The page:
Echoes From The Past

By JUDY MAUPIN *- Echoes From the Past
(A Column of historical and genealogical anecdotes, stories and family notes.)
Calloway County, Ky.

Journey To Kentucky

Jan 6, 1979
History books are written by professional historians in most cases, but history itself is often recorded by the persons to whom it happened. In my opinion, this is authentic history. For this reason, I have often encouraged people to try and record memories and reminiscences of the older members of their families, to save this history for future generations. I have written (and speculated) in former columns about how the early settlers from North Carolina and Virginia especially, got from their former homes to their new homes in Kentucky. In Edison Thomas' book about the Thomas and Bridges family, he has done a very good job of describing the journey as made by his ancestor, James Thomas IL For the , next few weeks, I would like to reprint this account.

"The big question, after one wonders why James Thomas migrated to Kentucky, is which way did he travel from Bertie County, North Carolina, nearly 650 miles across a vast forested wilderness to Donaldson Creek in Christian County, Kentucky?

"West was the general direction. Today the journal would be simple enough with a road map and an automobile. In 1806, James Thomas probably followed the crown. By the time he was ready to leave North Carolina for Kentucky, the trail across the state had become well defined. Fact was, the trail was quite distinct all the way to Fort Nashboro, site of present day Nashville. But despite the many settlers who had preceded them, the trail still was not an easy one. James and Mary Thomas with their six children - Cullen, 15; Temperance, 13; Perry, 9; Starkie, 7; Mary, 4; and James, 2 (Mary was expecting her seventh child in the fall) - left their plantation on the Cashie River, certainly after the March rains were over, most likely in the latter part of April 1806. With them were several of their neighbors including some of the Barnes and Sholar families, all of whom formed a wagon train that moved slowly along the trail near the Cashie River to Windsor. From there the train wound into Edgecombe County, where, at Tarboro, the settlers cross the Tar River by ferry and continued westward across the state.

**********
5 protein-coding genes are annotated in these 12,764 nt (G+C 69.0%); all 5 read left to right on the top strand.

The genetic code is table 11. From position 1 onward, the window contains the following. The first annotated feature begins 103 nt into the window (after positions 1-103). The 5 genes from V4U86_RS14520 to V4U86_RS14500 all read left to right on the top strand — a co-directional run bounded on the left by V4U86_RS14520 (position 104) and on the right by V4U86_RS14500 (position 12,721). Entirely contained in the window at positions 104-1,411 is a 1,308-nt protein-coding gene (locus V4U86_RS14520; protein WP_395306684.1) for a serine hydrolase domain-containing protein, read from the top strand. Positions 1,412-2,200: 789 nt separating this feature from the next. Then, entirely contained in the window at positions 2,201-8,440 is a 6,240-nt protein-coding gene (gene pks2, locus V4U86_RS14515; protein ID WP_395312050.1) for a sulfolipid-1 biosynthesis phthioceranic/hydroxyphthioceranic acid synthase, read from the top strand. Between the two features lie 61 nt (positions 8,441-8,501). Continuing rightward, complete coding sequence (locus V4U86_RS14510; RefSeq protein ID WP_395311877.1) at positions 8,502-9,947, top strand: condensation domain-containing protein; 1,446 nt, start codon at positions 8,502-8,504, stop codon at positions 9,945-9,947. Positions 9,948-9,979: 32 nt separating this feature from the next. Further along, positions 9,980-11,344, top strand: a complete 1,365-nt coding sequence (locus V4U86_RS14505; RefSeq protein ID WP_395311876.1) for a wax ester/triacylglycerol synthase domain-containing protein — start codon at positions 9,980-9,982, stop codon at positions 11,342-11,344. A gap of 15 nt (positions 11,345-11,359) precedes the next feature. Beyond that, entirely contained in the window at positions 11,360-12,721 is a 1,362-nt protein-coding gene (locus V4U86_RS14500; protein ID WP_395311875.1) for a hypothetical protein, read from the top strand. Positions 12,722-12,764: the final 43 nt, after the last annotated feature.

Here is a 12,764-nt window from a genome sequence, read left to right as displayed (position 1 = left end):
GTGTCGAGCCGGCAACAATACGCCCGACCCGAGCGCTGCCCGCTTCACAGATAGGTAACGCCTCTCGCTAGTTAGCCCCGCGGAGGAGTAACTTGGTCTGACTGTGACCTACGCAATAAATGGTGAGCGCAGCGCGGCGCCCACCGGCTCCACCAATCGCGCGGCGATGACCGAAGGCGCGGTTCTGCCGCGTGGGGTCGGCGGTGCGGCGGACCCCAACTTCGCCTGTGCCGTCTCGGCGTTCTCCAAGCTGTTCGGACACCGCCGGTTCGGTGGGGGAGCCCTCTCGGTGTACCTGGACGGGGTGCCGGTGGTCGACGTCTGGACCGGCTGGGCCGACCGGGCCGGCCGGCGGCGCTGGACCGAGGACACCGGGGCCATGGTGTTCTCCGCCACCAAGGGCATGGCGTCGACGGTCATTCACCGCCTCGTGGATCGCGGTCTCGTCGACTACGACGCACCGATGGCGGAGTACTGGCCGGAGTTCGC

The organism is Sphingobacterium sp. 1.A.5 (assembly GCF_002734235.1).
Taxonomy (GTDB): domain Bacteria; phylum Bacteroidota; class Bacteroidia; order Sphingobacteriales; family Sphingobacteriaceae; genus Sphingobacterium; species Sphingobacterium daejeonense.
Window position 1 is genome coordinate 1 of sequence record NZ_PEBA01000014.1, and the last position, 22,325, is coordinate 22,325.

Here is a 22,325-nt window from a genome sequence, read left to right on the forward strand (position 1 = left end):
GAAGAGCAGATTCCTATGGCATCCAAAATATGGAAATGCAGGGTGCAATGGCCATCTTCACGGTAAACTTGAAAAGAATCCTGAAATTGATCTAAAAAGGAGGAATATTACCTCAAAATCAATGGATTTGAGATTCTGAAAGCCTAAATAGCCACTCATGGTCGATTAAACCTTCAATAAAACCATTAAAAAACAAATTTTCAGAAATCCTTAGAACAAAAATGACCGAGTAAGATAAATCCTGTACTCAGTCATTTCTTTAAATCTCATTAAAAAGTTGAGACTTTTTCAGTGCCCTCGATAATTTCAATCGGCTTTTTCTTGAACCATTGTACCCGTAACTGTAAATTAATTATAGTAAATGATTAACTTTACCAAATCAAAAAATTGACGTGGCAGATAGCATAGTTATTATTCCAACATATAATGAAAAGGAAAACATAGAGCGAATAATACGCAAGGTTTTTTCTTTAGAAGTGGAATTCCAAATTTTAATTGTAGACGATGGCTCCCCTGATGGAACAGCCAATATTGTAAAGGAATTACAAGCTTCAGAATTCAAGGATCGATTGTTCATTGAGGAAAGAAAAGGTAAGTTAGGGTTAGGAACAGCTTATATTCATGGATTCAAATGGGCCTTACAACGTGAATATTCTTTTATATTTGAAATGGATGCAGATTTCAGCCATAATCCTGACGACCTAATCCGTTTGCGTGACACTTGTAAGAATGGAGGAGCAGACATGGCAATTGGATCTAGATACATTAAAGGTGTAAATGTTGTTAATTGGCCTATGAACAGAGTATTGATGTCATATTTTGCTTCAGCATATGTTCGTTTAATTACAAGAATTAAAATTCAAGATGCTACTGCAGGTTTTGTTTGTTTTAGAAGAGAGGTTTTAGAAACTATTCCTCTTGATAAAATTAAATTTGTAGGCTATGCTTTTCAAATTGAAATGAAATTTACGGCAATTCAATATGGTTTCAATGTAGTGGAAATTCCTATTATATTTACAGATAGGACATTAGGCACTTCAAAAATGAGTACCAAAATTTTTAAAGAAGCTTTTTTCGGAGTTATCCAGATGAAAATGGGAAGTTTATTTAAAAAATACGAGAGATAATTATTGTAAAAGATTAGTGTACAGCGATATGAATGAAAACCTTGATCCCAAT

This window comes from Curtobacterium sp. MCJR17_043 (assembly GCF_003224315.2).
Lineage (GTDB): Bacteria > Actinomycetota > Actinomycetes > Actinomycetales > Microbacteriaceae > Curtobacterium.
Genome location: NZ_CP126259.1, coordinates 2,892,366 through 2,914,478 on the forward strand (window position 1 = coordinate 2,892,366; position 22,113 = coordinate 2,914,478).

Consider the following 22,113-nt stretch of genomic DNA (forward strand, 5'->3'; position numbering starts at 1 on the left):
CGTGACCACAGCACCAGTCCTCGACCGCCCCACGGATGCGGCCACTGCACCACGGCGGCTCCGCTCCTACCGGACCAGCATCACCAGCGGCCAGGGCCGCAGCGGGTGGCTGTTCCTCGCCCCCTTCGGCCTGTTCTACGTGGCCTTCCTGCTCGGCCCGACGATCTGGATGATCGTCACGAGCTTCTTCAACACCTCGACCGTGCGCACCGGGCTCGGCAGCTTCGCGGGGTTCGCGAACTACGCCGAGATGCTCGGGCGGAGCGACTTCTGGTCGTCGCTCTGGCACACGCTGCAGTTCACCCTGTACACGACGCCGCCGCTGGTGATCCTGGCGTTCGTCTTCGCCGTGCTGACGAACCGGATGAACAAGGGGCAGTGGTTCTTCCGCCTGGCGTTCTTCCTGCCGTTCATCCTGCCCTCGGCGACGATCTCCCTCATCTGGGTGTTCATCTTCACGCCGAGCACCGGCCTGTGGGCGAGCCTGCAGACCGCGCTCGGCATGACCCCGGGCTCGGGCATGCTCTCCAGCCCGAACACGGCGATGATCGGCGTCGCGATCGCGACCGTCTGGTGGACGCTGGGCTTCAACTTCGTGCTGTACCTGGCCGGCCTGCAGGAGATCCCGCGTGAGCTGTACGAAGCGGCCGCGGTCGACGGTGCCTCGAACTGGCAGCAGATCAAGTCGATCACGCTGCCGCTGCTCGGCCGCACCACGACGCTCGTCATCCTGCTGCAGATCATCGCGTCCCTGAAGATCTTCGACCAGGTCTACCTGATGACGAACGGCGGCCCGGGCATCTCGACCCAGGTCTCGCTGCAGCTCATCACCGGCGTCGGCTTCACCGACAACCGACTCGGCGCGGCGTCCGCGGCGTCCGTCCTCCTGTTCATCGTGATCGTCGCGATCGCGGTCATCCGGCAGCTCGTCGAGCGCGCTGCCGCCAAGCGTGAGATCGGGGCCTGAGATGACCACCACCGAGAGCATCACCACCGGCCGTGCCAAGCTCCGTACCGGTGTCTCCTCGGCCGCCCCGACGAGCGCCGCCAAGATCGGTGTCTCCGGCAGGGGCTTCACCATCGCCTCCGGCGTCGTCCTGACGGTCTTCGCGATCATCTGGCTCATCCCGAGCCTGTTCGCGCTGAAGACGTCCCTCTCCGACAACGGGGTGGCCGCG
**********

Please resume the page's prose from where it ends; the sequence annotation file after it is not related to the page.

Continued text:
Within a week they were part of a much larger wagon train, many elements of which had come from the south near Elm City in Edgecombe, now Wilson County. They lumbered slowly along the dusty trail, at best, some 15 miles per day.

Today this trail site is roughly paralleled by U.S. Highway 64 and state route 98 from Tarboro to Durham; U.S. Highway 70 to Greensboro; U.s. 421 via Winston-Salem to Boone, then U. S. Highway 321 to Elizabethton, Tennessee.

In 1806, the trip from North Carolina to Kentucky by oxen-drawn wagons required at least three months depending upon the number of stops along the way. The trip across North Carolina was comparatively easy. From Bertie County, lying on the coastal plain near Albemarle Sound only a few feet above sea level, the trail led gently upward across the center of the Piedmont plateau. At the western edge of the Piedmont lay the Appalachian Mountains.

Formidable obstacle to the trail was that part of the range known as the Stone Mountains. It was a good day's journey to the summit of this range, now part of the boundary between Tennessee and North Carolina. Usually the emigrants camped at the foot of the mountains and got a fresh start up the steep trail early the next morning.

The trail was not exceedingly difficult to ascend, but when the wagons reached the base of the ridge they were met by a huge rocky escarpment that towered hundreds of feet above them, making it look a bit more terrifying than it actually was. The trip down the mountain on the western slope was more difficult. On many occasions. heavy logs were tied to the rear of the wagons to prevent them from moving forward too fast or rolling out of control into the plodding oxen.

Next week, we will continue this account of an early settler's migration from North Carolina to Kentucky.

I want to thank all the readers who called to tell me how much they enjoyed hearing about Freckles. I would like to comment, though, for those who think they would like to recreate this experience, that it Is not as simple as I might have made it sound. First of all, a bird, in order to become a pet like Freckles, must be raised from a tiny infant, almost out of the egg. Trying to make a pet out of a full-grown bird is almost Impossible. Unfortunately, many people do not realize this until they have acquired one; then they are faced with the problem of disposing of an animal which does not live up to their expectations.

Our experience with Freckles was unique (he's sitting on his heating pad right now, watching me type - he hates cold weather), but not one that I would recommend that others try to copy, unless they know what they are getting into.

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